Case Presentation

We present the case of a 41-year-old patient who was admitted to our endometriosis excellence center. She reported very severe dysmenorrhea and hypermenorrhea. There was a history of a laparoscopy for deep infiltrating endometriosis with partial bladder resection and right nephrectomy because of ureteral affection and subsequent loss of renal function. Four years after nephrectomy a diagnostic laparoscopy was performed, which was unremarkable. Both laparoscopies were performed in other hospitals. Drug therapy with various hormone medicaments (including dienogest, COC, etc.) has already taken place. During the hormone therapy a severe depression developed, up to suicidal thoughts, so the therapy was stopped. The patient did not wish any hormone therapy again. A laparoscopic total hysterectomy was discussed with the patient since she had definitively no longer fertility desire. Additionally, the result of cervix smear was PAP IIID. The patient was prepared for the operation and gave the consent. The renal ultrasonography was unremarkable.

The laparoscopic total hysterectomy was performed without any complications. However, intraoperatively pronounced adhesions between the sigmoid and the left pelvic wall were detected. These adhesions were partially dissolved. The peritoneum in this area was scarred with suspicion to endometriosis. Since the patient was not explicitly informed about extensive ureterolysis and because of the high risk of ureteral injury in a patient with only one kidney, it was decided to complete the procedure in this stage. The postoperative course was inconspicuous and the patient was discharged. Six months later, the patient presented to us again. She had a 6cm endometriom on left ovarian and wanted a repeat laparoscopy with complete excision of the endometriosis. Unilateral endometrioms are associated with deep infiltrating endometriosis in 40% [14]. D-J stents is not always required in surgery of deep infiltrating endometriosis [15]. However, in this case because of history of nephrectomy a D-J stent was inserted and the patient was prepared for the surgery. There were again severe sigmoid adhesions to the left pelvic wall (Figure 1).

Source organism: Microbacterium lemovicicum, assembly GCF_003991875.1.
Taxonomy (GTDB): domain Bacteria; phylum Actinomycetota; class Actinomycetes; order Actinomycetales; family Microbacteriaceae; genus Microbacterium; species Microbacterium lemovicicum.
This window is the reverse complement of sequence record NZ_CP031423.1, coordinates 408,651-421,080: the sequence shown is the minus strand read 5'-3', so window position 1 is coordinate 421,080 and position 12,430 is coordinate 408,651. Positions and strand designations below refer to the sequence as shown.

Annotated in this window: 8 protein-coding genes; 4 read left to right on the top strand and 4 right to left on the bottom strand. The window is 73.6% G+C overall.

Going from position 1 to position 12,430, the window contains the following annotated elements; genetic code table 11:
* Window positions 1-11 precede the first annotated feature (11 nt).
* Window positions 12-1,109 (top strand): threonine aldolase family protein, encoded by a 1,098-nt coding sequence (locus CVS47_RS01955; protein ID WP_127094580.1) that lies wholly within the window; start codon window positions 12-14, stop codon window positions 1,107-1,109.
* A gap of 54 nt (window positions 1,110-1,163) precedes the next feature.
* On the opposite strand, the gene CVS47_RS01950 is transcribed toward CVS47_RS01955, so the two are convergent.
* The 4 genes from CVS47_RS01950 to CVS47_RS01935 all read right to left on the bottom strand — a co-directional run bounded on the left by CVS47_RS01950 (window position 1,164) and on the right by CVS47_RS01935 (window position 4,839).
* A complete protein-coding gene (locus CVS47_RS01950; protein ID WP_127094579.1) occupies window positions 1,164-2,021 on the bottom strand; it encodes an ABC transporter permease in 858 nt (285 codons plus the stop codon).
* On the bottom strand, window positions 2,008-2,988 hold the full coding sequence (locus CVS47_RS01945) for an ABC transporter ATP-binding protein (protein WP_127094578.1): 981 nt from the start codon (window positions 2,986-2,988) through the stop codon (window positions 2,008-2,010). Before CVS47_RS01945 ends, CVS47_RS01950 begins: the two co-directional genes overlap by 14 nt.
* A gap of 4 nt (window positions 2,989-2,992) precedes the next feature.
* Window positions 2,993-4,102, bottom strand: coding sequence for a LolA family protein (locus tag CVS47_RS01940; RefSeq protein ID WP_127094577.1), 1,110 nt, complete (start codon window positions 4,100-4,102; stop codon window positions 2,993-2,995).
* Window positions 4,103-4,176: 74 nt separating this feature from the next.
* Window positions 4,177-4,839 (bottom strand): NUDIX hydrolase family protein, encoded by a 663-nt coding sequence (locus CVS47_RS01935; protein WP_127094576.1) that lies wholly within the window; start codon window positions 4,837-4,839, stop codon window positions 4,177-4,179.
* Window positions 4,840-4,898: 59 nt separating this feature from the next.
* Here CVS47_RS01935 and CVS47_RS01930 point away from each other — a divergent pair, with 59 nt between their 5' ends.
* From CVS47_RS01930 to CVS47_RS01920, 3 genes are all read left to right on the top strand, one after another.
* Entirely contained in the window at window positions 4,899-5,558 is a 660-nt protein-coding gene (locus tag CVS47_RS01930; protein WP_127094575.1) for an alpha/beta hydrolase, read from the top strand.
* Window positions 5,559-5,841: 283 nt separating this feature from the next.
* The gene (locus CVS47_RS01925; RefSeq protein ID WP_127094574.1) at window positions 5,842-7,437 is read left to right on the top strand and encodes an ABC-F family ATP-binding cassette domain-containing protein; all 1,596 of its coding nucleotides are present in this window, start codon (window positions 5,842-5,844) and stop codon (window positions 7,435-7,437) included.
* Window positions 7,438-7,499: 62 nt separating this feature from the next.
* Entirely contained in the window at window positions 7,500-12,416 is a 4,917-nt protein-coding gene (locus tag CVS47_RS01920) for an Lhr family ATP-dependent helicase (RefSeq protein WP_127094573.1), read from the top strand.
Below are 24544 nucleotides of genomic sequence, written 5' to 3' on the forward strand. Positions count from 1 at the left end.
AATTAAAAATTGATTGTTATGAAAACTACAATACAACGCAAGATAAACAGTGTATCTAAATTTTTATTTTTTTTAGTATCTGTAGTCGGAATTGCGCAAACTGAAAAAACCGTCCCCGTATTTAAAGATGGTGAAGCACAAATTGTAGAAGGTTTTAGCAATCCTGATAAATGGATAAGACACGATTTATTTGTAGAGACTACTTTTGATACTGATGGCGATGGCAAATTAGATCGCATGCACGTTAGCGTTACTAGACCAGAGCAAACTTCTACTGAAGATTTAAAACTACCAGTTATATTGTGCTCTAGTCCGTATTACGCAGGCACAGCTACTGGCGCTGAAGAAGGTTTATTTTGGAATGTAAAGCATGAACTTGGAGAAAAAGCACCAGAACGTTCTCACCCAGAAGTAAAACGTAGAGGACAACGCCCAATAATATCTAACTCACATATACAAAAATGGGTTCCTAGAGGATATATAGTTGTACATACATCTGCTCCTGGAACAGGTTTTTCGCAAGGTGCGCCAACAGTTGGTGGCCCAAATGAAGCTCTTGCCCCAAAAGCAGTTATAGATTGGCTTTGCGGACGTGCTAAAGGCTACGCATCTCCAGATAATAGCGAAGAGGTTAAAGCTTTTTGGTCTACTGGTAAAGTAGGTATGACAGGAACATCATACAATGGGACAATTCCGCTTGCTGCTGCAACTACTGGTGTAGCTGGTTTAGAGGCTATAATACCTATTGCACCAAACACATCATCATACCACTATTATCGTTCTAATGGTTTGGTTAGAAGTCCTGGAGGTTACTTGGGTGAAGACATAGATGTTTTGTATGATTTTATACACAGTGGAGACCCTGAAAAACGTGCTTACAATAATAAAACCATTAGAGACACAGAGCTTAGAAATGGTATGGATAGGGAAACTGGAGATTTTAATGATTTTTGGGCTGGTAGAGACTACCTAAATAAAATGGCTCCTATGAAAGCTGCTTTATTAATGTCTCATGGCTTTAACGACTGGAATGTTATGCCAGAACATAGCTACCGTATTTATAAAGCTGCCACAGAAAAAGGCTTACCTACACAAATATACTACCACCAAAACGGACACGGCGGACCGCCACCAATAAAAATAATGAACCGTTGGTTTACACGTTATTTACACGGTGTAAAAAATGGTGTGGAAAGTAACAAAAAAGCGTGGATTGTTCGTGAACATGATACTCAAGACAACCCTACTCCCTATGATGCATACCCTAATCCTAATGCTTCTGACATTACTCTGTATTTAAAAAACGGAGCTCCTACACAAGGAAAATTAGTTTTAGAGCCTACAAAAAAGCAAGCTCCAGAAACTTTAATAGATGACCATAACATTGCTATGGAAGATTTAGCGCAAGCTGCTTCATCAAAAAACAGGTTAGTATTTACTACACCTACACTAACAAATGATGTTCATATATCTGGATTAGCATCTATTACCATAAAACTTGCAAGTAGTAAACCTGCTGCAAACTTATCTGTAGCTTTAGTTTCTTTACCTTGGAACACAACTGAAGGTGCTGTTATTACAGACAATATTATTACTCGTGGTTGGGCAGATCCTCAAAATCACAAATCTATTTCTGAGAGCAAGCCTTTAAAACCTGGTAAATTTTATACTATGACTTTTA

Figure 1: Adhesion between Sigma and left pelvis wall. Endometriom.


After the adhesions were completely dissolved, complete ureterolysis took place. A large endometriotic nodule appeared on the ureter (Figure 2). The endometriotic nodule was first reduced with cold scissors (Figure 3). The nodule could then be completely removed (Figures 5). The histologically examination could confirm the endometriosis. The postoperative course was inconspicuous and the patient was discharged after three days in good health condition. She came to follow up six months after surgery. No hydronephrosis was detected. She reported significant improvement of complaints.

Figure 2: Endometiosis nodule on the ureter.